Participatory journalism : guarding open gates at online newspapers /

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Bibliographic Details
Imprint:Chichester, West Sussex, U.K. ; Malden, MA : Wiley-Blackwell, 2011
Description:1 online resource.
Language:English
Subject:Electronic newspapers.
Online journalism.
Citizen journalism.
Citizen journalism.
Electronic newspapers.
Online journalism.
Format: E-Resource Book
URL for this record:http://pi.lib.uchicago.edu/1001/cat/bib/8532308
Hidden Bibliographic Details
Other authors / contributors:Singer, Jane B., 1955-
ISBN:1444340743 (electronic bk.)
9781444340747 (electronic bk.)
Notes:Includes bibliographical references and index.
Other form:Original 9781444332261 1444332260 9781444332278 1444332279
Review by Choice Review

There is no shortage of books about traditional media adapting in the age of the Internet--e.g., Mark Briggs's JournalismNext (2010) examines the changes in news as audiences started contributing to the process online. This volume differs from others because the authors conducted interviews with 67 news professionals at 24 publications in 10 countries in order to examine the interaction of audiences with journalists in the creation of news product (defined here as "participatory journalism"). To the credit of the eight authors (who represent seven countries), the chapters are topical rather than nation oriented, so each offers a cross-national examination of its subject (workflow, legal issues, and economic realities, to name just three). Though the research is extensive, it is also limited in that conclusions about online newspaper activity in most nations (including the US and UK) are drawn from two publications. Intended primarily as a textbook--each chapter concludes with discussion questions--the volume provides an excellent starting point for examining the implications of new ways of collecting and disseminating what we call news. Summing Up: Recommended. With reservations. Lower-division undergraduates, faculty, professionals, general readers. D. Caristi Ball State University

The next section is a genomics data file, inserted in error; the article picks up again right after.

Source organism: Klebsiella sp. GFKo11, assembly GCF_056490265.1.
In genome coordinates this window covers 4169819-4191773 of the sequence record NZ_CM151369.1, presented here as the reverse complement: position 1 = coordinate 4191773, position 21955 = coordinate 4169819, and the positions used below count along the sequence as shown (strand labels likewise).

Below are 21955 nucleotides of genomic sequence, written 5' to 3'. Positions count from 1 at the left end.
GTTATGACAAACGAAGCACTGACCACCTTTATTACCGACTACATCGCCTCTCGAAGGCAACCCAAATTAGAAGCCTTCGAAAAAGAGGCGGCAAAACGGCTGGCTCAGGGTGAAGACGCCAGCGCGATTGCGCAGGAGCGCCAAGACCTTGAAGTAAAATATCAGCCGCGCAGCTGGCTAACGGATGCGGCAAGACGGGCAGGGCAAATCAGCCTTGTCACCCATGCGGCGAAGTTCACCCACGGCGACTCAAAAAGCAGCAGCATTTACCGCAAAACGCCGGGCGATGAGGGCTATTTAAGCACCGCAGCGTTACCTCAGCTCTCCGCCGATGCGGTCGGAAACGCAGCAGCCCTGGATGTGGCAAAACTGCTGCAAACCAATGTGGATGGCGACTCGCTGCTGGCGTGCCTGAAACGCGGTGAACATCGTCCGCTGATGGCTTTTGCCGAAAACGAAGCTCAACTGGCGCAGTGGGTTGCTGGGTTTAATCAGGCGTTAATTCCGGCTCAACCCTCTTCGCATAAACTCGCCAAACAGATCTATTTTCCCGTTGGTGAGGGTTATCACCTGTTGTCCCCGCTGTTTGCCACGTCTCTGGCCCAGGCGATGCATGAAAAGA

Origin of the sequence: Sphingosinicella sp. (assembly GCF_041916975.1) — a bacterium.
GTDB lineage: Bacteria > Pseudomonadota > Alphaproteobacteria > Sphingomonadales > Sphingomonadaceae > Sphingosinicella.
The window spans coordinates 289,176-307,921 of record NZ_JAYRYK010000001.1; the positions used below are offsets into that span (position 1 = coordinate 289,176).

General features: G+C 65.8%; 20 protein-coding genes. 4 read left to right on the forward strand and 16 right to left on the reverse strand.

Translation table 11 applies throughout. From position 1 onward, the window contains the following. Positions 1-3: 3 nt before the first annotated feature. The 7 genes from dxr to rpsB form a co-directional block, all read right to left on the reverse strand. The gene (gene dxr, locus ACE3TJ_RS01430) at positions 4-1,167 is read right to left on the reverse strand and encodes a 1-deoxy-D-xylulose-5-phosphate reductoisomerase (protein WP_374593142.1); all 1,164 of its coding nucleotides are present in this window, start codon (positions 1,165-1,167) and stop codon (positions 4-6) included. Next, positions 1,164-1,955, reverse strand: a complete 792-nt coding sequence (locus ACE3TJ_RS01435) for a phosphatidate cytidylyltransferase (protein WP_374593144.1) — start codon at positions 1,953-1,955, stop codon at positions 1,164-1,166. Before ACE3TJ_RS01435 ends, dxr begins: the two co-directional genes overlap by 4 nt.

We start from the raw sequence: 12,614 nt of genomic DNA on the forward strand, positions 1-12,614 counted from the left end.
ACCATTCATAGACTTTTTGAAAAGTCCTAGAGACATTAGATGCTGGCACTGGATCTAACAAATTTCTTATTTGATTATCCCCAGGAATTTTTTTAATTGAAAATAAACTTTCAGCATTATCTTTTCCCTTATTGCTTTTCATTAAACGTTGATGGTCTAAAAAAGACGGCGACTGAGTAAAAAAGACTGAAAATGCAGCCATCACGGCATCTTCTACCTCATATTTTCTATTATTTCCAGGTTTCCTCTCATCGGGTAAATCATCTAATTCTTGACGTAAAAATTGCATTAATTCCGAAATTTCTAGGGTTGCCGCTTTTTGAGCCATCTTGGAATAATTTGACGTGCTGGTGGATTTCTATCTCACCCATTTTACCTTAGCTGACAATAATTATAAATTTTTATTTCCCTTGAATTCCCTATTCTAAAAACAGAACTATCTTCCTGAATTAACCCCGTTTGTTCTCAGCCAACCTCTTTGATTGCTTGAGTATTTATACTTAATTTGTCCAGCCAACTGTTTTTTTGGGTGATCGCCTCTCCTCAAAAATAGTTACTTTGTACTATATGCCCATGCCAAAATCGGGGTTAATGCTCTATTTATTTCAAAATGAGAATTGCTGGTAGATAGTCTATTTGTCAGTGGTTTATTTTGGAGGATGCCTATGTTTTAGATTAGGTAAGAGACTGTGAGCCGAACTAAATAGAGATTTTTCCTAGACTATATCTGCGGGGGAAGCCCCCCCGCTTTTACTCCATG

Copyright American Library Association, used with permission.
Review by Choice Review